General Pharmacology of Intravenous Anesthetics

Mechanism of Action

A widely accepted theory of anesthetic action is that both IV and inhalational anesthetics exert their primary sedative and hypnotic effects through an interaction with the inhibitory γ-aminobutyric acid (GABA) neurotransmitter system.3 GABA is the principal inhibitory neurotransmitter within the CNS. The GABA and adrenergic neurotransmitter systems counterbalance the action of excitatory neurotransmitters. The GABA type A (GABAA) receptor is a receptor complex consisting of up to five glycoprotein subunits. When the GABAA receptor is activated, transmembrane chloride conductance increases, resulting in hyperpolarization of the postsynaptic cell membrane and functional inhibition of the postsynaptic neuron. Sedative–hypnotic drugs interact with different components of the GABA-receptor complex (Fig. 18-2). However, the allosteric (structural) requirements for activation of the receptor are different for IV and volatile anesthetics.

Figure 18.2. A: This model depicts the postsynaptic site of γ-aminobutyric acid (GABA) and glutamate within the central nervous system (CNS). GABA decreases the excitability of neurons by its action at the GABAA-receptor complex. When GABA occupies the binding site of this complex, it allows inward flux of chloride ion, resulting in hyperpolarizing of the cell and subsequent resistance of the neuron to stimulation by excitatory transmitters. Barbiturates, benzodiazepines, propofol, and etomidate decrease neuronal excitability by enhancing the effect of GABA at this complex, facilitating this inhibitory effect on the postsynaptic cell. Glutamate and its analog N-methyl-D-aspartate (NMDA) are excitatory amino acids. When glutamate occupies the binding site on the NMDA subtype of the glutamate receptor, the channel opens and allows Na+, K+, and Ca2+ to either enter or leave the cell. Flux of these ions leads to depolarization of the postsynaptic neuron and initiation of an action potential and activation of other pathways. Ketamine blocks this open channel and prevents further ion flux, thus inhibiting the excitatory response to glutamate. (Reprinted with permission from: Van Hemelrijck J, Gonzales JM, White PF. Use of intravenous sedative agents. In: Rogers MC, Tinker JH, Covino BG, Longnecker DE, eds. Principles and Practice of Anesthesiology. Mosby: St. Louis; 1992:1131.) B: Schematic model of the GABAA-receptor complex illustrating recognition sites for many of the substances that bind to the receptor. C: Model of the NMDA receptor showing sites for antagonist action. Ketamine binds to the site labeled PCP (phencyclidine). The pentameric structure of the receptor, composed of a combination of the subunits NR 1 and NR 2, is illustrated. (Altered with permission from: Leeson PD, Iversen LL. The glycine site on the NMDA receptor: Structure-activity relationships and therapeutic potential. J Med Chem. 1994;37:4053.)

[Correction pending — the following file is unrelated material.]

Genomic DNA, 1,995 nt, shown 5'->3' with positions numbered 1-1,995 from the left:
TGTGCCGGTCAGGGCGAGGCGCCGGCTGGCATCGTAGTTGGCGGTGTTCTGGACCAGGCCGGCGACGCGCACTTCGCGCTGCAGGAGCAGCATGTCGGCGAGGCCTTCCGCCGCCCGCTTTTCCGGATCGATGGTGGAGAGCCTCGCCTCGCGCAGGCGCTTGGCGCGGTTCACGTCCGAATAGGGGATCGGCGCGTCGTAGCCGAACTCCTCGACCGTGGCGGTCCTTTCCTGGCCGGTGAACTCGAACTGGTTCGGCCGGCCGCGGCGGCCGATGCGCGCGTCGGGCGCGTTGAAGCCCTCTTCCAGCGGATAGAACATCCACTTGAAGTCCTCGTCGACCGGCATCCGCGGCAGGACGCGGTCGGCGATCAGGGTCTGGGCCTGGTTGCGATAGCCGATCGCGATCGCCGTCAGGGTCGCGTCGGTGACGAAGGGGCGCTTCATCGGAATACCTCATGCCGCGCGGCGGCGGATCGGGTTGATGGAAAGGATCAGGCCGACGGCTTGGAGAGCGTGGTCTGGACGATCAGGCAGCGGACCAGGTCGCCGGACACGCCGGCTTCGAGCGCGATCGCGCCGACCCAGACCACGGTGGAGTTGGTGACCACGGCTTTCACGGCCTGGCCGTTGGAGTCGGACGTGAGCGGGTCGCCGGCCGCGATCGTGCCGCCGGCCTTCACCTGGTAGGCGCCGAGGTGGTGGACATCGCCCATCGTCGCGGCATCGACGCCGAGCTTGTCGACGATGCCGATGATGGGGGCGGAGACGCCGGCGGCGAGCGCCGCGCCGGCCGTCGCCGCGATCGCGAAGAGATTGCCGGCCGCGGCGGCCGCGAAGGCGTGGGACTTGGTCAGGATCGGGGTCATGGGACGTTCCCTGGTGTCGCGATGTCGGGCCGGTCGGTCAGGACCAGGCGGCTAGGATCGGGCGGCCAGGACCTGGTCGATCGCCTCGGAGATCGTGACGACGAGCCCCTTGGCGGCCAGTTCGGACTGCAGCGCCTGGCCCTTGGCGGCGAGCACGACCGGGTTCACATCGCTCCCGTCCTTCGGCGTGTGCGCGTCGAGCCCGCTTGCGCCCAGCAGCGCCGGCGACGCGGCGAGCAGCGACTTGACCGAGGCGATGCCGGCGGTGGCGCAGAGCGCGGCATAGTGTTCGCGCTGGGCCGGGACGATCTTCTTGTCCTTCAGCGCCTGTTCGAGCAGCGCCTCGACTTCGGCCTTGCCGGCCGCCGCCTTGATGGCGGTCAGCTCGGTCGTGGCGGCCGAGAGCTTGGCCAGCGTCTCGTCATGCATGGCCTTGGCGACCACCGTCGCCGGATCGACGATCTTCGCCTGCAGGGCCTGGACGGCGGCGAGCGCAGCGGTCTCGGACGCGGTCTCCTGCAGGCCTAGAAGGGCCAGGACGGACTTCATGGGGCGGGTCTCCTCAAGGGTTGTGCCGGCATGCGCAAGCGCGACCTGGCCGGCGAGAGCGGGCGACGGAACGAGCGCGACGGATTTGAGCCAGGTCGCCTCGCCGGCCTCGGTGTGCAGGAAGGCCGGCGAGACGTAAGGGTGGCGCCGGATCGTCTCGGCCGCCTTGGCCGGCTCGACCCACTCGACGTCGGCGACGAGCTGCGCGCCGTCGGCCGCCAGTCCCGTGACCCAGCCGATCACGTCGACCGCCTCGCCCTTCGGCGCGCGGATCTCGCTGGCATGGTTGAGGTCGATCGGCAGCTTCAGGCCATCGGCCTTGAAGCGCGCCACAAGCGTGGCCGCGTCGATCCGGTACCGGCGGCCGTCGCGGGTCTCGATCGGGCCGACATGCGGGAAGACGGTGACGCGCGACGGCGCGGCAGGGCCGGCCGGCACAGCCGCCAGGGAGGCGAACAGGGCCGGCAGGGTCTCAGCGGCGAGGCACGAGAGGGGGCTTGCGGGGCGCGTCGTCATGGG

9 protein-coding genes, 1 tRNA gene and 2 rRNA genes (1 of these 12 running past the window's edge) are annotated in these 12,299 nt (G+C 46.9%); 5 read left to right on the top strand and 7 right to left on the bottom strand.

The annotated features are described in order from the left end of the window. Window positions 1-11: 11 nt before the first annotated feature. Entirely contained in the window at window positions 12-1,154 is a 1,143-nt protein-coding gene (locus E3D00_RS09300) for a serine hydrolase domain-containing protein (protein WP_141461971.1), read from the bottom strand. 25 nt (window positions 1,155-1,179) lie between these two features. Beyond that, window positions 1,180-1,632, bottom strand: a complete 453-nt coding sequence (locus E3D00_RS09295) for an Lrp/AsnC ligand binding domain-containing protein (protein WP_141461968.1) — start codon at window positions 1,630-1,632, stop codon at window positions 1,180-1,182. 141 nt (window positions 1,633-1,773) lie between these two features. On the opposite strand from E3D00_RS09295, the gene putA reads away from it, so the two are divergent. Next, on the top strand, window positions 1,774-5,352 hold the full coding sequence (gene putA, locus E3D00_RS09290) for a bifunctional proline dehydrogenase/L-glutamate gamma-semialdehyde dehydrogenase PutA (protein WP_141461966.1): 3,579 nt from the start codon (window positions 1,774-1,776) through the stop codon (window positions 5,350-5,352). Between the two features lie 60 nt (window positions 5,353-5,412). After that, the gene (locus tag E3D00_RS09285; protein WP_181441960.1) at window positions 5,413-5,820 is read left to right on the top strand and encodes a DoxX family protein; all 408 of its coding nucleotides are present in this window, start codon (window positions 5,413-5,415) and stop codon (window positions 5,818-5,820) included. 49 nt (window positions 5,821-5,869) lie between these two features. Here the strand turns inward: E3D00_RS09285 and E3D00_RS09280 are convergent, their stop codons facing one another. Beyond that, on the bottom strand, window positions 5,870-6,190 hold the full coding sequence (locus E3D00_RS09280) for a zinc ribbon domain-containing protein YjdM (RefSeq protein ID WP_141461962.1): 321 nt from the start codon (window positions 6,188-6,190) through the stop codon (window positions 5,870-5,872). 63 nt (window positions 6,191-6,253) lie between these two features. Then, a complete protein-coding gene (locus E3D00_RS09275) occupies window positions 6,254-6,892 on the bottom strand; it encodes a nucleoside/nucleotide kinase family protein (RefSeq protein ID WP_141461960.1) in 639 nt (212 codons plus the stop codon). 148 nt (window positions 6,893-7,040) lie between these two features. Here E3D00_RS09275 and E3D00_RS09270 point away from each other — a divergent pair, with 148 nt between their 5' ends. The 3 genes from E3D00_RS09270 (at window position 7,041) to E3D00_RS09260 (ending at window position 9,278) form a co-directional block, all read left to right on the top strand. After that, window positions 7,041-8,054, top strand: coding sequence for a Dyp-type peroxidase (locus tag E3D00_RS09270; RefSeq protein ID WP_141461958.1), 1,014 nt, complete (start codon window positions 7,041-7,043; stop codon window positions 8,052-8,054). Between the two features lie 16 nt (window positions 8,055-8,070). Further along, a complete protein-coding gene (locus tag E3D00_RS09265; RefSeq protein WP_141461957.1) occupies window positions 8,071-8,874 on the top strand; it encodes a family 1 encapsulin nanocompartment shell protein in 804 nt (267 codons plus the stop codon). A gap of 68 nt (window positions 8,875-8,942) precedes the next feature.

Benzodiazepines bind to specific receptor sites that are part of the GABAA-receptor complex. The binding of benzodiazepines to their receptor site increases the efficiency of the coupling between the GABA receptor and the chloride ion channel. The degree of modulation of the GABA-receptor function is limited, which explains the maximal “ceiling effect” produced by benzodiazepines with respect to CNS depression. The dose-dependent CNS depressant effect of benzodiazepines produce hypnosis, sedation, anxiolysis, amnesia, and anticonvulsant effects.1 These CNS effects are presumed to be associated with stimulation of
different receptor subtypes and/or concentration-dependent receptor occupancy.3 For example, it has been suggested that benzodiazepine receptor occupancy of 20% provides anxiolysis, while 30% to 50% receptor occupancy is associated with amnesia to sedation, and 60% receptor occupancy is required for hypnosis (or unconsciousness).1